NCPA - National Center for Policy Analysis

Soft Drinks, Hard Cash

March 1, 2004

Machines selling snacks and soft drinks in school are a concern of a panel that Florida Gov. Jeb Bush appointed to fight obesity. The task force recommends that schools find better ways to raise money, but is it wise to remove candy and soft drink machines, asks the Tampa Tribune?

The funds schools receive from sales of the fattening products cannot be easily replaced in these times of tight budgets:

  • Last year, the Hillsborough County School Board made a deal worth about $50 million with Pepsi.
  • The company gets exclusive rights to sell and promote its soft drinks in public schools for 12 years.
  • Each school gets annual payments from Pepsi, and that money is sorely needed.

School board members decided that the benefits outweighed the costs. They understand that childhood obesity is a complex issue that cannot be solved by a single strategy. Eating a balanced diet and choosing an active lifestyle work together to keep a person trim. No one food or beverage deserves all the blame.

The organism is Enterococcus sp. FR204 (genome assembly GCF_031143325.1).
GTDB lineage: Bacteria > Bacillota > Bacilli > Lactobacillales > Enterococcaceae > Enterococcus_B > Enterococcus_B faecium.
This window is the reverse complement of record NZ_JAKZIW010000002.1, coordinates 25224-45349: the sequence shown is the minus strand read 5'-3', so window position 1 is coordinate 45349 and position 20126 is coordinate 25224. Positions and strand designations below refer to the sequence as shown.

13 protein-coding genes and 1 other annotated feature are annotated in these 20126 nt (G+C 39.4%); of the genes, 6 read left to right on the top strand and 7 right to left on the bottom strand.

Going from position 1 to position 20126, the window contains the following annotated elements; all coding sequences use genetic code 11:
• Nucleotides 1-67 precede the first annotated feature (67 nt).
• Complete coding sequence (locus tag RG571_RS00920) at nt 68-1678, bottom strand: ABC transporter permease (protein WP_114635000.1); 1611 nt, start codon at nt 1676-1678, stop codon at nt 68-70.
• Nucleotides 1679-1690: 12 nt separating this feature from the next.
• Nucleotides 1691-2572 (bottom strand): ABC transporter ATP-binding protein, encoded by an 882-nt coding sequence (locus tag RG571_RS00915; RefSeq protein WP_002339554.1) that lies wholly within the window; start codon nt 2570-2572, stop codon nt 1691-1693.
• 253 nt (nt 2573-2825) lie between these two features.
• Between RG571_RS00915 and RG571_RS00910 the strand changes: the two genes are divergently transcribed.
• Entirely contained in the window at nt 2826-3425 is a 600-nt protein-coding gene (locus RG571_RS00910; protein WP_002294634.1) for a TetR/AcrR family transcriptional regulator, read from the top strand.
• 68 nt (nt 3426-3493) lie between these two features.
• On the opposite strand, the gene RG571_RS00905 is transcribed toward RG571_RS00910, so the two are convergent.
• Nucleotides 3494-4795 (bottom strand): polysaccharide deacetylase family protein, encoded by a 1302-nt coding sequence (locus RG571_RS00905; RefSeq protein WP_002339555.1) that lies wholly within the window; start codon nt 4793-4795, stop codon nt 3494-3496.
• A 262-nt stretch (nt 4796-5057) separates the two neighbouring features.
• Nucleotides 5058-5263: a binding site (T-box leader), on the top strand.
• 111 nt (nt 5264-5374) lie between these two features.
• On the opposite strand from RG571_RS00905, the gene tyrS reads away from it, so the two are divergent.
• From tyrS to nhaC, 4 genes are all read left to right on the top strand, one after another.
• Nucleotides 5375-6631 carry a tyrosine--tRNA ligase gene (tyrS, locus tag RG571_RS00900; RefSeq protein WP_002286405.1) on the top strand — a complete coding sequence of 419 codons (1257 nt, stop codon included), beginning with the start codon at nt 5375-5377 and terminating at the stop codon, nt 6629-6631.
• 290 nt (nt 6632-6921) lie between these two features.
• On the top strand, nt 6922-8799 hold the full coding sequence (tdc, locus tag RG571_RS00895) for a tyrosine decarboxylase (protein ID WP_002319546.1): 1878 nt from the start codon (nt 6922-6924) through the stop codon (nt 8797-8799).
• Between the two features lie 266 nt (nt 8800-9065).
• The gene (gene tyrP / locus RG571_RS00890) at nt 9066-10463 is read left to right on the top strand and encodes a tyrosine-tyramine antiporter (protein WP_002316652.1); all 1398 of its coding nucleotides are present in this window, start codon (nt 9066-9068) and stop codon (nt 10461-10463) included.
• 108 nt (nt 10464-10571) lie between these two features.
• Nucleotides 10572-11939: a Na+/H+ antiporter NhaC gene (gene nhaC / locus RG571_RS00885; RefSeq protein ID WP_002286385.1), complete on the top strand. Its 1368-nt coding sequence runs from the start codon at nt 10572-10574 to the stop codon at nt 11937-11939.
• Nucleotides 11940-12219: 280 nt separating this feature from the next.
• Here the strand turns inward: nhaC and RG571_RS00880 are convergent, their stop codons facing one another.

Lawmakers thinking about banning soft drinks in schools ought not overlook the scholarships and educational grants that beverage companies are making to schools across the country, says the Tribune.

Also, through the income generated through the sale of beverages, schools can purchase physical education equipment or pay for after-school activities and other programs. Many academic and physical education programs would disappear without this money, says the Tribune.

Source: Editorial, "Soft Drinks Sold In Schools Not Big Cause Of Fat Students," Tampa Tribune, March 1, 2004.


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